Redefining perimeter network security: The future is a hybrid

As information pushes further into the cloud, the role of perimeter security is changing. It will become part of a multifaceted solution for network security.

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The idea of perimeter defense is as old as servers themselves — say the word and it conjures up images of ENIAC-sized machines buzzing in locked rooms, firewalls separating them from the outside world. Unless you work for the CIA, that’s likely not your reality. Instead, the data you secure lives in the cloud, flowing through laptops and cellphones around the world. APIs connect in; emails go out. When information is everywhere, security must be everywhere, too, leaving those who remember real servers to wonder if there’s even such a thing as the perimeter anymore.

“[The perimeter] is a very limited mindset which breaks down in a wifi and cloud world,” Keith Casey says. In addition to serving as adviser to multiple startups, Casey is an API problem solver at Okta, a San Francisco-based identity cloud provider. “Because we can’t count on the borders that we’ve always counted on, things are different,” he explains. “Previously, [IT] could say if you’re on our network — on our physical, hard-wired network — here are the security protocols. If you have physical access to our network, we can trust you.”

Pre-cloud, this perimeter was always reinforced by internal defenses such as antivirus scanning or endpoint protection tools. Both then and now, Casey says, “Perimeter by itself isn’t enough. If I get inside, I can run wild. It’s like not using a safe because you keep your front door locked.” In that way, best practices haven’t changed: It’s always a good idea to have a rear guard.

However, Casey says, “The faster we can kill off the idea of the perimeter, the better it is because it gives people a false sense of security.” In a world where employees work on multiple devices from anywhere in the world, the perimeter as we knew it barely exists. Now, authorization — and not a firewall — is what he says keeps employees from "log[ging] into your corporate bank account at 2 am in Vegas.” Authorization has been traditionally thought of as an internal defense.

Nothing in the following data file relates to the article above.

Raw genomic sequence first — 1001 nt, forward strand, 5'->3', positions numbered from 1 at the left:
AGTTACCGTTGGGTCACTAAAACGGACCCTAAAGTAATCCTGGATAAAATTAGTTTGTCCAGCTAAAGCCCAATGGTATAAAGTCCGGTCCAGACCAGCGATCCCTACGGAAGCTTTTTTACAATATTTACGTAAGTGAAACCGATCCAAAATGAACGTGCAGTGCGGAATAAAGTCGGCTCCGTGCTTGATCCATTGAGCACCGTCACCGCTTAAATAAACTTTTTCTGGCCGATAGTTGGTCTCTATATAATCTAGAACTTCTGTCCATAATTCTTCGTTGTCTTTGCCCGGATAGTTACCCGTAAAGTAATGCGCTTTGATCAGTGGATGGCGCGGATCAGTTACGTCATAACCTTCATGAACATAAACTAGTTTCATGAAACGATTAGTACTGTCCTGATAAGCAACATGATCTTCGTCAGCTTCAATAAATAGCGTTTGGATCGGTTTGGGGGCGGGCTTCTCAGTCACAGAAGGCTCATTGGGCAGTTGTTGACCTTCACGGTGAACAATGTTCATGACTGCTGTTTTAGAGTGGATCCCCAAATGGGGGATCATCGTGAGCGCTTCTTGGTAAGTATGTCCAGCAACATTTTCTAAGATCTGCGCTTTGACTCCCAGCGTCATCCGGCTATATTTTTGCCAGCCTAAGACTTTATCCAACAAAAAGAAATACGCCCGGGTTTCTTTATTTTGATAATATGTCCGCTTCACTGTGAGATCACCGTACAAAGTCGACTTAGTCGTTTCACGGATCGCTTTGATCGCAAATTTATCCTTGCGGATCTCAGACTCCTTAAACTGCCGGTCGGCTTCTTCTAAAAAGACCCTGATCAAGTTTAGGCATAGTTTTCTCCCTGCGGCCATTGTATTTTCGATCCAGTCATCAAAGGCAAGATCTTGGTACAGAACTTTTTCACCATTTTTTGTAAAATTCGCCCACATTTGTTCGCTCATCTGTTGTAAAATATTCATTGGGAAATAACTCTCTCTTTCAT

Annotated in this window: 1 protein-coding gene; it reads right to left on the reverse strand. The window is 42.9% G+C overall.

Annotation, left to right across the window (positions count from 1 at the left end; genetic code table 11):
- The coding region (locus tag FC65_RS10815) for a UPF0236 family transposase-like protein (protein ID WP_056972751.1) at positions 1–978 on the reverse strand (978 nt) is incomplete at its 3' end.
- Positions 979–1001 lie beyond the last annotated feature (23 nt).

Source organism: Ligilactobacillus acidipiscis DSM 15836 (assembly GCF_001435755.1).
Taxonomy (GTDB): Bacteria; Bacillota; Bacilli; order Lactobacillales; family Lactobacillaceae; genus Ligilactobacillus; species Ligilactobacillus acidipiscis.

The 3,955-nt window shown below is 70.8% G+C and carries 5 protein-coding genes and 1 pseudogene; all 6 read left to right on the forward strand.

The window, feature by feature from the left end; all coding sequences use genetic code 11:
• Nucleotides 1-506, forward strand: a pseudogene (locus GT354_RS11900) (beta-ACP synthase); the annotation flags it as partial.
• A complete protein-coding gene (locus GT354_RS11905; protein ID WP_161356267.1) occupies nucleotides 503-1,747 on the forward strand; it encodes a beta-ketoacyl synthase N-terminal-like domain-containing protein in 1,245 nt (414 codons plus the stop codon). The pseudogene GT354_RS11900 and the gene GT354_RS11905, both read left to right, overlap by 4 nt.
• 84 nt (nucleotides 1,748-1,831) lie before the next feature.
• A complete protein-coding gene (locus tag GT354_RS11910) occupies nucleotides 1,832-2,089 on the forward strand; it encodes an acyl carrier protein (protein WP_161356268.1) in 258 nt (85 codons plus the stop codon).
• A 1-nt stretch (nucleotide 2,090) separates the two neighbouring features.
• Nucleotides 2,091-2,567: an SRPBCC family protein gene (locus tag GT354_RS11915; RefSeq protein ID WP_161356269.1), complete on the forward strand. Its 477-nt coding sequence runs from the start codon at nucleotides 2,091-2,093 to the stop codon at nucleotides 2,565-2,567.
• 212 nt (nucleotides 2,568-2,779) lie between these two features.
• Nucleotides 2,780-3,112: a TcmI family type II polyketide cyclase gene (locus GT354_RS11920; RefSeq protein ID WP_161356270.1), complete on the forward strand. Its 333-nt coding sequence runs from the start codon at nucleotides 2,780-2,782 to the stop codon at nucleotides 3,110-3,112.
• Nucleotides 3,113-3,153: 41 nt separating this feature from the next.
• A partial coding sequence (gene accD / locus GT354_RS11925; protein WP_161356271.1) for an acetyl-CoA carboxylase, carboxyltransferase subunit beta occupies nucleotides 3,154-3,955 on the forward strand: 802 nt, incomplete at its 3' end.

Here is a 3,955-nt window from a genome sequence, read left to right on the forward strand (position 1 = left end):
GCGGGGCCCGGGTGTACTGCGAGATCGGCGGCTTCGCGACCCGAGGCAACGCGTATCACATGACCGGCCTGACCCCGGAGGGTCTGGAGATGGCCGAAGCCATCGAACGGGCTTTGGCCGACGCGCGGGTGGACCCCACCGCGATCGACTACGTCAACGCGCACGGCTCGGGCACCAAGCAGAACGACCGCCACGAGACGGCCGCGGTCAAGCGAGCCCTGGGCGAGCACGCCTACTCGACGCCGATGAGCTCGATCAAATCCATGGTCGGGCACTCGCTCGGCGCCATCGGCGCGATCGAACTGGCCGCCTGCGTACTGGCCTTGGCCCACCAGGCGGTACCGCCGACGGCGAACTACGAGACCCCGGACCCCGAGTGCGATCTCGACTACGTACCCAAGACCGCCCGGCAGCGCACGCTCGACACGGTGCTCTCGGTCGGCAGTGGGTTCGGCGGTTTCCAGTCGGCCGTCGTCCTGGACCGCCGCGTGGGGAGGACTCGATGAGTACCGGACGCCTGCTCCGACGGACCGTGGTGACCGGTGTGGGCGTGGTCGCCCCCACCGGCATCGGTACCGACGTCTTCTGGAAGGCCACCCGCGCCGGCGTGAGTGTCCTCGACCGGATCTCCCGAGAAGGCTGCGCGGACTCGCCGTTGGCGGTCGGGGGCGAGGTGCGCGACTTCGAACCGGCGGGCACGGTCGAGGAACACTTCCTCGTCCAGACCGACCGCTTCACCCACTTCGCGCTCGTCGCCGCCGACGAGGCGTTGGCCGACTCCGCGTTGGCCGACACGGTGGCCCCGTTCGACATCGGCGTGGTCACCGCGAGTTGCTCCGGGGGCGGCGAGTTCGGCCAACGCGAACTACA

Regardless of the type of security that’s supposed to catch it, that Vegas login likely isn’t welcome. At Centre College in Danville, Kentucky, 2 a.m. logins from London, Shanghai, and Strasbourg are. Eighty-five percent of Centre students study abroad at least once and can access email, the college’s learning management system, and campus intranet wherever they are.

Like any college, Centre’s data chain starts when a high-schooler connects with admissions, continues through four years of enrollment, then follows alumni the rest of their lives. So senior systems and network coordinator Shane Wilson must secure everything from teenagers’ social security numbers to the banking coordinates graduates provide when they donate. Then, like any workplace, there’s employee data to protect as well.

To do this, Wilson relies on perimeter defense more than trends might predict: “Several years ago all the articles [said], ‘The perimeter's dead. It doesn’t exist anymore. Don’t worry about firewalls,’ and then it went along as a concept for a little while and then, ‘Oh, you really do need to still do that stuff. Don’t just ignore it.’” Fortunately, as perimeter security has fallen out and into style, firewalls, intrusion detection systems, and intrusion prevention systems never lost their place at Centre College: Enterprise resource planning (ERP) software — which contains employee and student personally identifiable information (PII) — remains under a traditional perimeter.

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